What began as a horrifying incident, the Salem Witch Trials, has now created a destination for anyone seeking ghoulish hauntings.
The Salem Witch Trials officially began in February of 1692 after a doctor diagnosed two female children (9 and 11) as bewitched after having seizures, screaming fits, etc. Eventually, other girls began having the same symptoms, which lead to a Caribbean slave, Tituba; a homeless woman, Sarah Good; and, a poor, elderly woman, Sarah Osborn, to be accused of bewitching the girls.
The trials lasted until May of 1693. During this period, 150-200 people (women, men and children) would be accused and/or tried of witchcraft. In the hysteria, 19 people would be hung, seven more died in jail, and one older man was crushed to death by stones.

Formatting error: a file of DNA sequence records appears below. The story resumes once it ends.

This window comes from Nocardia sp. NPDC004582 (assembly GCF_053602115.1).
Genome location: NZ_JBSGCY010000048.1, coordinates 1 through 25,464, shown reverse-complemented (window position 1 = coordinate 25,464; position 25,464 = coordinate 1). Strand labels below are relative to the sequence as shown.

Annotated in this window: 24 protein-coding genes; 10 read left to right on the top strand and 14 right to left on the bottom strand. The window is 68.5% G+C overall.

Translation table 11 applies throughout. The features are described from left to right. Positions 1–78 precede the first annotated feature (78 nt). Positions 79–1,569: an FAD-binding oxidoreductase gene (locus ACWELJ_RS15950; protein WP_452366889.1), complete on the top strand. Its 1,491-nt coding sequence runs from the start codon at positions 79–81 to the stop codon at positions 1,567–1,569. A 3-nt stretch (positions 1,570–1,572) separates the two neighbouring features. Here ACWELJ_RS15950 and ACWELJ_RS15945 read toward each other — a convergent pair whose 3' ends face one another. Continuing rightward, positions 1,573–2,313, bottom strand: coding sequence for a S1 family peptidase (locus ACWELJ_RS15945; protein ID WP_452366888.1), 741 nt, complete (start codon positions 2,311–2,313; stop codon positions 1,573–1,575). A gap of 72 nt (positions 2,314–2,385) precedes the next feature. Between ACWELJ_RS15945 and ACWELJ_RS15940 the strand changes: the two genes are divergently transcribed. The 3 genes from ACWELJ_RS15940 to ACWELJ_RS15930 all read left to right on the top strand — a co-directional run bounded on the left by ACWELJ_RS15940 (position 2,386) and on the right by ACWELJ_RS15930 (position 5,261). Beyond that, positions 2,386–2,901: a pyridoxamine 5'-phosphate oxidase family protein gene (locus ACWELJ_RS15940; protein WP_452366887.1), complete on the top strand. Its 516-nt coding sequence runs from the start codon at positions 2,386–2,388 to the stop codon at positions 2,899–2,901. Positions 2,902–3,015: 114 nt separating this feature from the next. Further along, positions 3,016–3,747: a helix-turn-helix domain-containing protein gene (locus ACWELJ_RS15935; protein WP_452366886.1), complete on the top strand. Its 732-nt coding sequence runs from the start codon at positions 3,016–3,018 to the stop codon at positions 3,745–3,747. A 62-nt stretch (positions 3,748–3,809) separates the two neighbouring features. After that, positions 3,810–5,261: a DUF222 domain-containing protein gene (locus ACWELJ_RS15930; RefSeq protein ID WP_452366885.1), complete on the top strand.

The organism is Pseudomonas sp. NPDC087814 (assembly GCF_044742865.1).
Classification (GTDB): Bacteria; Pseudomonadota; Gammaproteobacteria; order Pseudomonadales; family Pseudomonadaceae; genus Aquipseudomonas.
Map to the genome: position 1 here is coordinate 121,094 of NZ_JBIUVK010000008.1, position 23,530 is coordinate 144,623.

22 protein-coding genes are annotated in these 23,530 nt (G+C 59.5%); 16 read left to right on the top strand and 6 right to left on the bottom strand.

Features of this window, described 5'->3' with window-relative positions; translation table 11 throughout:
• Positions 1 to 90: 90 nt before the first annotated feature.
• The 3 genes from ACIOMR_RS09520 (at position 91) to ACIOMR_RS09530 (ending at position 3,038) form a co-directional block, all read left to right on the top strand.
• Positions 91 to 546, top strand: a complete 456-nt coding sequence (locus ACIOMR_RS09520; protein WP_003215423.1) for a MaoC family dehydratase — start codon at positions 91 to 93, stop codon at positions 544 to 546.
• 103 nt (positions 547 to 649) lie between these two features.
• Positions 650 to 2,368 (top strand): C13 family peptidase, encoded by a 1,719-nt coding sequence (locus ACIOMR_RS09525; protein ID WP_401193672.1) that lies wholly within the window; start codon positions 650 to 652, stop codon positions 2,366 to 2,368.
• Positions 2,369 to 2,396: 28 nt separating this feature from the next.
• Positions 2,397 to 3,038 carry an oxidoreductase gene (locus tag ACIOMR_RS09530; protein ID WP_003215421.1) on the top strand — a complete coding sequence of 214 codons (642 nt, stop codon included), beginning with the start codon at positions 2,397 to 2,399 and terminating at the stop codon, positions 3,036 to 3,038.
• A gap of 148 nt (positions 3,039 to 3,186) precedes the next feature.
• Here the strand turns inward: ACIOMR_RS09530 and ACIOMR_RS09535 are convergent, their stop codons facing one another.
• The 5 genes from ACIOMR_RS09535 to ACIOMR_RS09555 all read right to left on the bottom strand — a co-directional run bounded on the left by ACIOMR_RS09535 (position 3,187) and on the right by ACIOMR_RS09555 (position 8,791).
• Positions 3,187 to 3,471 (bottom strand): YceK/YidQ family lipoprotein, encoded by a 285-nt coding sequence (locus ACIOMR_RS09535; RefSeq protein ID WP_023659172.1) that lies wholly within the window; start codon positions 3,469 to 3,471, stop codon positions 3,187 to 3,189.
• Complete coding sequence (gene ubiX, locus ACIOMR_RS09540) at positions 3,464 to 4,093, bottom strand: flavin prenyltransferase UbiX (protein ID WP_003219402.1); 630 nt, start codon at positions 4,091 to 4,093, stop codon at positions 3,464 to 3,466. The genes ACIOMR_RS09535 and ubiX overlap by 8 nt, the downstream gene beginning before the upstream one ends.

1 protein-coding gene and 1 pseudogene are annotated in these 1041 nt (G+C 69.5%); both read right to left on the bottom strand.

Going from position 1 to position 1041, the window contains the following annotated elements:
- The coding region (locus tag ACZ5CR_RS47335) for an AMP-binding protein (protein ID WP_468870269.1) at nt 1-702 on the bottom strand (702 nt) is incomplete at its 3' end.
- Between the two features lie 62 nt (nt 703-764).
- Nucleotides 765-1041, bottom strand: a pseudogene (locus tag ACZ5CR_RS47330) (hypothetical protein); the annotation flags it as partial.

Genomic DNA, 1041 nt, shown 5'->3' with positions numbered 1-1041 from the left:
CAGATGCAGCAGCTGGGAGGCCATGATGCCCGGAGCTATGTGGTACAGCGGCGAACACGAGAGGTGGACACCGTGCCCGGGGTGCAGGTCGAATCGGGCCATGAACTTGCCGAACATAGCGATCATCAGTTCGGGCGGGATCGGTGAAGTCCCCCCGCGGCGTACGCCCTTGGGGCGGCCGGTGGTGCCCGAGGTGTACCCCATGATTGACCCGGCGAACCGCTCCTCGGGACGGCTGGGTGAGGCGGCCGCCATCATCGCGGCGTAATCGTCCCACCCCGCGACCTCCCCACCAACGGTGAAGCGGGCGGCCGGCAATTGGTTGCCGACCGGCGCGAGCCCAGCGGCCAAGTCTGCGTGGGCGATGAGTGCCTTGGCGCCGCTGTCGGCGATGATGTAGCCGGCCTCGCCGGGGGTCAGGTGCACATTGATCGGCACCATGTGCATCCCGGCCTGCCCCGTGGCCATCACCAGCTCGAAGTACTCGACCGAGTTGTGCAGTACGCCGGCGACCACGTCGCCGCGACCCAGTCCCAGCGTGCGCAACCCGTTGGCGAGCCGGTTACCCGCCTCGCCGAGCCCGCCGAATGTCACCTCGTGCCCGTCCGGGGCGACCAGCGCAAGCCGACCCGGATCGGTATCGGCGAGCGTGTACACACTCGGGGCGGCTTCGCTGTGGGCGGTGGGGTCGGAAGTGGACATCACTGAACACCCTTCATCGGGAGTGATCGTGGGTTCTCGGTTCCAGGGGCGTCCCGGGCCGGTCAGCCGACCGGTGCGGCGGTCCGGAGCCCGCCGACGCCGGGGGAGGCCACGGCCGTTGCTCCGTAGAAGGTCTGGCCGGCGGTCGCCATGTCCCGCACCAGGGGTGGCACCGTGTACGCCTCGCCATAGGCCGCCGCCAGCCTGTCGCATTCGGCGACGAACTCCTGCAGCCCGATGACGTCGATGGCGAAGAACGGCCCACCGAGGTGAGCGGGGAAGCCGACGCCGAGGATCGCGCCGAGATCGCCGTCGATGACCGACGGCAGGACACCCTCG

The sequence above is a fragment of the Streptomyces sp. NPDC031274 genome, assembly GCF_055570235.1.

While the guilty verdicts were later annulled by the courts, there was a lingering anger in the community. Even centuries later, the Salem Witch Trials are talking and focal points for historians, authors, and filmmakers alike.
The entire month of October now features events grouped into the Salem Haunted Happenings. They run events like Halloween Balls, Horror Fests (movies), Walking Ghost Tours, a Ghosts and Legends Trolley, Halloween on the Hill, seances, and more. Be sure to visit The Witch House, former home of one of the judges in the trials for more tours.